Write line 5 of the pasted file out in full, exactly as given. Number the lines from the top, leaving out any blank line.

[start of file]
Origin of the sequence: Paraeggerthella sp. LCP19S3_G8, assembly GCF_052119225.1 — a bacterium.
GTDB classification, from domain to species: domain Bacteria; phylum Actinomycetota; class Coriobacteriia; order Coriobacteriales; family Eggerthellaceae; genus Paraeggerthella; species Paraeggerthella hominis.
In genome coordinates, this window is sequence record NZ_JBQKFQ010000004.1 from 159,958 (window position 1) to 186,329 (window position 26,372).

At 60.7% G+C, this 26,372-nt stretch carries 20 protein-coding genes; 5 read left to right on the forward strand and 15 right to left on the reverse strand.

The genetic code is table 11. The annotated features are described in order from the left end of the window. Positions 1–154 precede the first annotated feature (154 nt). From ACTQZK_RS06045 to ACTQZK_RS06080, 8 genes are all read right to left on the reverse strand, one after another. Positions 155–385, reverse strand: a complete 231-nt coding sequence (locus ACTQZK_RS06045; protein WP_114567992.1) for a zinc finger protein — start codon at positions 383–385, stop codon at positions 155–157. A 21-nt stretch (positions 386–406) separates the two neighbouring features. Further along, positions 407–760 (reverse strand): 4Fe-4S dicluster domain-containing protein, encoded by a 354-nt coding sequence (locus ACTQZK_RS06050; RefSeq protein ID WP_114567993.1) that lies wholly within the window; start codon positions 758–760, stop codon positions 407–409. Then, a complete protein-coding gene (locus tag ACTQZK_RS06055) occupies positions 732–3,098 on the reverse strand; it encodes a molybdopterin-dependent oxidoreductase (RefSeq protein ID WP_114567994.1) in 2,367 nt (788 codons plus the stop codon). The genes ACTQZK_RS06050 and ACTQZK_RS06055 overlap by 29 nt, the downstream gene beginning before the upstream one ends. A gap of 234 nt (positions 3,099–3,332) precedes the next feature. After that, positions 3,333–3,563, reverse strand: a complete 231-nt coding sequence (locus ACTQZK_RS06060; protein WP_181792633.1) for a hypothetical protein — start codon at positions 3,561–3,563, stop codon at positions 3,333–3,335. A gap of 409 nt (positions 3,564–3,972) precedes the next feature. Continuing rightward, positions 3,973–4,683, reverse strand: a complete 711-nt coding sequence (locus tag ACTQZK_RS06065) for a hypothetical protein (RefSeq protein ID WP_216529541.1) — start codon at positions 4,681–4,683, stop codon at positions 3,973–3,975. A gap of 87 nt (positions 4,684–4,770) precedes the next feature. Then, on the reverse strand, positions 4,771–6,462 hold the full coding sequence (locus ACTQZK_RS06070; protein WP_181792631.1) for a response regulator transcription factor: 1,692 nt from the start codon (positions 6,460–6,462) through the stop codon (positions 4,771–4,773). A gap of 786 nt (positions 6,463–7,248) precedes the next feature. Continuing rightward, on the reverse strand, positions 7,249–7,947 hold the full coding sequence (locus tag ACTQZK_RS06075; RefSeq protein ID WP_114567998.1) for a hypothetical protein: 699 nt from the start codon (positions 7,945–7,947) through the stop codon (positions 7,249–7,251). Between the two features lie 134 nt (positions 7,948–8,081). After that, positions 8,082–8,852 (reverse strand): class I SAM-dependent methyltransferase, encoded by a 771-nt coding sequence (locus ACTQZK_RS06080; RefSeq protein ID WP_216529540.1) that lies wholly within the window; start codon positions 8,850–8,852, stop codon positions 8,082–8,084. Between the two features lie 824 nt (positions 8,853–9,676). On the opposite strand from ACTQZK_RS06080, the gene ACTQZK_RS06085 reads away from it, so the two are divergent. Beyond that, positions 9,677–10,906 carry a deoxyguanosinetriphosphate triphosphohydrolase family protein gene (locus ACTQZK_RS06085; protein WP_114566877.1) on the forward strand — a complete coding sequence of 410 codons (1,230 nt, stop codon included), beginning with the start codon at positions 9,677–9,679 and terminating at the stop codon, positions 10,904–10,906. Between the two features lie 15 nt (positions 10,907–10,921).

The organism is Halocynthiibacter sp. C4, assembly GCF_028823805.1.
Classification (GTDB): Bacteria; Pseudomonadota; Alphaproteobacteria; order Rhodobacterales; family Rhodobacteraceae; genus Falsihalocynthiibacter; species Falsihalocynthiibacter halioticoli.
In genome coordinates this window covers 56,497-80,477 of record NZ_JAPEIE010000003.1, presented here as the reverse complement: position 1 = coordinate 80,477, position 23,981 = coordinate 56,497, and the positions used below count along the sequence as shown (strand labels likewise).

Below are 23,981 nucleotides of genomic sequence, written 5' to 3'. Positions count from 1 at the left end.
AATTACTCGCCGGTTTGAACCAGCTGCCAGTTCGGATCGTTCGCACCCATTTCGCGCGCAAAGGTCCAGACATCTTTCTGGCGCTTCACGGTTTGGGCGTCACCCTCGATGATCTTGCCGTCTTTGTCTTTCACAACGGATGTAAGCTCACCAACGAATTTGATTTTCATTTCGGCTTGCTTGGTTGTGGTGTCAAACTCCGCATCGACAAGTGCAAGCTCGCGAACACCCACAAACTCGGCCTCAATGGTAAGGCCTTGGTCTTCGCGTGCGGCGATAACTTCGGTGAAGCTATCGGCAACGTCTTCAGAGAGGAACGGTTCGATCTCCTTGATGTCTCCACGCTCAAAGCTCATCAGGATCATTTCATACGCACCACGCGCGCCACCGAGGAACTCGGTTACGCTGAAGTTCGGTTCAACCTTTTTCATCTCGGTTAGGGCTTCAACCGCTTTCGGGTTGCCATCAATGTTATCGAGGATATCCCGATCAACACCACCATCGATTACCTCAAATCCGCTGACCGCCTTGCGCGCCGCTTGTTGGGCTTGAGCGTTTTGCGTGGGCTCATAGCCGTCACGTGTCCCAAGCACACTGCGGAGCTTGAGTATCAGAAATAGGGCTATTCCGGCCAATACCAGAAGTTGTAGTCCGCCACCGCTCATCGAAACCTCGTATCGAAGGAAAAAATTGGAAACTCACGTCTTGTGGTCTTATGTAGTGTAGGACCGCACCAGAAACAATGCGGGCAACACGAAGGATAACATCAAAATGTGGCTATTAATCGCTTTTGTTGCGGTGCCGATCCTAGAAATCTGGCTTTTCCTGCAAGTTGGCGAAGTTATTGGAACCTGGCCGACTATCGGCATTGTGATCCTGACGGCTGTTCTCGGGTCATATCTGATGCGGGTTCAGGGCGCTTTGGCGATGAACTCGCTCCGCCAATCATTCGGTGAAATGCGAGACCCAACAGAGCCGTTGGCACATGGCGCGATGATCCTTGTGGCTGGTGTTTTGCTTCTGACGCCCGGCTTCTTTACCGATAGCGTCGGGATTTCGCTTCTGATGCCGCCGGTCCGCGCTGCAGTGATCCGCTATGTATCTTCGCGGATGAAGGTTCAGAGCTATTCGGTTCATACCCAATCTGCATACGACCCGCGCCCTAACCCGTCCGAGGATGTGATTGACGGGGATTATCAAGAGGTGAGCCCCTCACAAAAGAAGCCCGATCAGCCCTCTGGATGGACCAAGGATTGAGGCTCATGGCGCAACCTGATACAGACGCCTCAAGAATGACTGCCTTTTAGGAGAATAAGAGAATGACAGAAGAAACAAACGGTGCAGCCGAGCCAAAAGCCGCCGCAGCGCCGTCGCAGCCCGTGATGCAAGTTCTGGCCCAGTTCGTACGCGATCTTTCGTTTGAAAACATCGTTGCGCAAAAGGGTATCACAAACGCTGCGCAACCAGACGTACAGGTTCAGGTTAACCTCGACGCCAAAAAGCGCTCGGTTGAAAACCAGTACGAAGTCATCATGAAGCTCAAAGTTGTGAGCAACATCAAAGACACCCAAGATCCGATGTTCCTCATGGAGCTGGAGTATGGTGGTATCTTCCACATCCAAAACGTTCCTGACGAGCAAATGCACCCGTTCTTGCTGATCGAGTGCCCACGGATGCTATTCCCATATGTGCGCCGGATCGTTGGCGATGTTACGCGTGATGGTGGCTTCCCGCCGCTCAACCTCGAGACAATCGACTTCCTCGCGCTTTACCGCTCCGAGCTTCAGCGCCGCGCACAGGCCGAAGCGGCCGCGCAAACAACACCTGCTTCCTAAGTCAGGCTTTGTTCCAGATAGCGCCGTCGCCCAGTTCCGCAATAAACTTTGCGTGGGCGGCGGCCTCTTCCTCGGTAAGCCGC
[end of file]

The genetic code is table 11. The annotated features are described in order from the left end of the window. Positions 1–154 precede the first annotated feature (154 nt). From ACTQZK_RS06045 to ACTQZK_RS06080, 8 genes are all read right to left on the reverse strand, one after another. Positions 155–385, reverse strand: a complete 231-nt coding sequence (locus ACTQZK_RS06045; protein WP_114567992.1) for a zinc finger protein — start codon at positions 383–385, stop codon at positions 155–157. A 21-nt stretch (positions 386–406) separates the two neighbouring features. Further along, positions 407–760 (reverse strand): 4Fe-4S dicluster domain-containing protein, encoded by a 354-nt coding sequence (locus ACTQZK_RS06050; RefSeq protein ID WP_114567993.1) that lies wholly within the window; start codon positions 758–760, stop codon positions 407–409. Then, a complete protein-coding gene (locus tag ACTQZK_RS06055) occupies positions 732–3,098 on the reverse strand; it encodes a molybdopterin-dependent oxidoreductase (RefSeq protein ID WP_114567994.1) in 2,367 nt (788 codons plus the stop codon). The genes ACTQZK_RS06050 and ACTQZK_RS06055 overlap by 29 nt, the downstream gene beginning before the upstream one ends. A gap of 234 nt (positions 3,099–3,332) precedes the next feature. After that, positions 3,333–3,563, reverse strand: a complete 231-nt coding sequence (locus ACTQZK_RS06060; protein WP_181792633.1) for a hypothetical protein — start codon at positions 3,561–3,563, stop codon at positions 3,333–3,335. A gap of 409 nt (positions 3,564–3,972) precedes the next feature. Continuing rightward, positions 3,973–4,683, reverse strand: a complete 711-nt coding sequence (locus tag ACTQZK_RS06065) for a hypothetical protein (RefSeq protein ID WP_216529541.1) — start codon at positions 4,681–4,683, stop codon at positions 3,973–3,975. A gap of 87 nt (positions 4,684–4,770) precedes the next feature. Then, on the reverse strand, positions 4,771–6,462 hold the full coding sequence (locus ACTQZK_RS06070; protein WP_181792631.1) for a response regulator transcription factor: 1,692 nt from the start codon (positions 6,460–6,462) through the stop codon (positions 4,771–4,773). A gap of 786 nt (positions 6,463–7,248) precedes the next feature. Continuing rightward, on the reverse strand, positions 7,249–7,947 hold the full coding sequence (locus tag ACTQZK_RS06075; RefSeq protein ID WP_114567998.1) for a hypothetical protein: 699 nt from the start codon (positions 7,945–7,947) through the stop codon (positions 7,249–7,251). Between the two features lie 134 nt (positions 7,948–8,081). After that, positions 8,082–8,852 (reverse strand): class I SAM-dependent methyltransferase, encoded by a 771-nt coding sequence (locus ACTQZK_RS06080; RefSeq protein ID WP_216529540.1) that lies wholly within the window; start codon positions 8,850–8,852, stop codon positions 8,082–8,084. Between the two features lie 824 nt (positions 8,853–9,676). On the opposite strand from ACTQZK_RS06080, the gene ACTQZK_RS06085 reads away from it, so the two are divergent. Beyond that, positions 9,677–10,906 carry a deoxyguanosinetriphosphate triphosphohydrolase family protein gene (locus ACTQZK_RS06085; protein WP_114566877.1) on the forward strand — a complete coding sequence of 410 codons (1,230 nt, stop codon included), beginning with the start codon at positions 9,677–9,679 and terminating at the stop codon, positions 10,904–10,906. Between the two features lie 15 nt (positions 10,907–10,921).